Space Empires Gets Reborn on Facebook

Space EmpiresIn 1993, a new era of strategy gaming was born, in the form of Space Empires. It quickly became popular among strategy titles of the time and eventually paved the way for four sequels. Over time, though, the game’s following died out to some degree, but nearly 20 years later Nvinium Games is set to launch a new, social version of the cult classic in the form of Space Empires: Battle for Supremacy.

It comes out today but we’ve gotten a chance to take an early look at the application. A compilation of concepts from popular science fiction titles such as Mass Effect 2, StarCraft, and a sea of social apps, the game is, if nothing else, going big.

First and foremost it appears play similarly to social strategy titles such as Starfleet Commander mixed with various Civilization clones. However, that is only two of many social games that has been merged into this concept. From Starfleet, Space Empires incorporates the basic concept of building up a base and armada to both defend and conquer the Facebook galaxy. However, unlike the strictly text-based Starfleet, Space Empires takes on a much more visual approach.

Colony FarmIn each world the user controls, they can establish visible colonies and military bases in which structures are physically placed upon plots of land. In essence, this is no different than just text, but to have an actual visual of the big picture does create a rather grand sense of accomplishment. Unfortunately, it doesn’t look as if the player can actually place buildings wherever they wish (like in a city-builder), rather only on sections of terrain that are dubbed free plots of land, similar to Kingdoms of Camelot or Evony. In fact, Space Empires could in part be described as a sci-fi rendition of these popular titles.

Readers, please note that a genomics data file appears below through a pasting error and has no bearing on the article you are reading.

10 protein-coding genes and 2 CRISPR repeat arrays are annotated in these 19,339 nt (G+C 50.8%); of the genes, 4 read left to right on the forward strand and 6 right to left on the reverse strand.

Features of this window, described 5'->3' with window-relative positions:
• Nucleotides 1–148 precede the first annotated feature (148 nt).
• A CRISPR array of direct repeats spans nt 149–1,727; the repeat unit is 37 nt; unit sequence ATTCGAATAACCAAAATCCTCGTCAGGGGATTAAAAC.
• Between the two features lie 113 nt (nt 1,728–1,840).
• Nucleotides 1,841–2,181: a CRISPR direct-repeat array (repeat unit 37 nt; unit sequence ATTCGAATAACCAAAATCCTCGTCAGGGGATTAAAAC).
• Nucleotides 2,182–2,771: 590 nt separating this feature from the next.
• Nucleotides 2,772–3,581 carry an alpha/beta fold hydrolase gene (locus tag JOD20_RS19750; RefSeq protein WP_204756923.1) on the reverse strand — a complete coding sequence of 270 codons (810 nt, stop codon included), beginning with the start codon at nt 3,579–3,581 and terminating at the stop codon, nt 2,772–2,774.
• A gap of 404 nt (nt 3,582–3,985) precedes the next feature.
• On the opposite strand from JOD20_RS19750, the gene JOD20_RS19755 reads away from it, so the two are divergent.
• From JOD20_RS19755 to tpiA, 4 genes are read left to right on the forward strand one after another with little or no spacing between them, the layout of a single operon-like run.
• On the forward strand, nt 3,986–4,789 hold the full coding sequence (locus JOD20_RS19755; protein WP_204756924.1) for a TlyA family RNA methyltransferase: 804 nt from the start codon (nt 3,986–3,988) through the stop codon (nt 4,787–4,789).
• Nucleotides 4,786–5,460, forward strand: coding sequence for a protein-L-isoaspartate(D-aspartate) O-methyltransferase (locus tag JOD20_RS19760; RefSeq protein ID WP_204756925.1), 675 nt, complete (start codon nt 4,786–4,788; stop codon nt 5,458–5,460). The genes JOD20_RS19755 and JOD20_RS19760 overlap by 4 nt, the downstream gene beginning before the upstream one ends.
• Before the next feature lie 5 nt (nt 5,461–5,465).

Regardless, these buildings — and there are a lot — come in your standard shapes and sizes. Like in any strategy game,  there is a typical technology tree to work up before more advanced structures can be created. These include basic buildings that allow for building ships, defenses, researching new tech, and probes as well as resource gathering and defensive buildings themselves.

Resource buildings are perhaps the most interesting. In a slight page from StarCraft (vespene gas geysers), resource gathering structures for crystals, metals, gas must be constructed atop actual resource nodes. The only one that does not require this is energy, which is created by various power plants and the like. Nevertheless, it is a resource structure called the Colony Farm that is even more curious, housing a very common social element: Farming. In the preview we were given, the user can actually create a colony farm where they can plant crops. Just like FarmVille, Farm Town, and the sea of others, players plant, care for, and harvest (lest they wither) goods for a currency called “Sigil.” Unfortunately, the requirements to build one take a little while to fulfill, so we have yet to unlock it.

In fact, that is an aspect of Space Empires worth pointing out. The game, though a lot like Evony and its ilk, is very slow to get started. Only a small handful of elements take under 10 minutes to make, and unlike the noted games, there is no means to speed them up for free. Typically speaking, anything that takes under 15 minutes in such games could be built instantly, for free,  if the user desired. They still can do so here, but at the cost of constructions drones that cost varying amounts of the virtual currency Credits, based on how much time they take off the building. In the long run, this is not a huge deal as this would be the case for advanced users anyway (there are also Evony-style quests that often reward items that cost Credits), but for a brand new user it does hinder the ability to really hook them.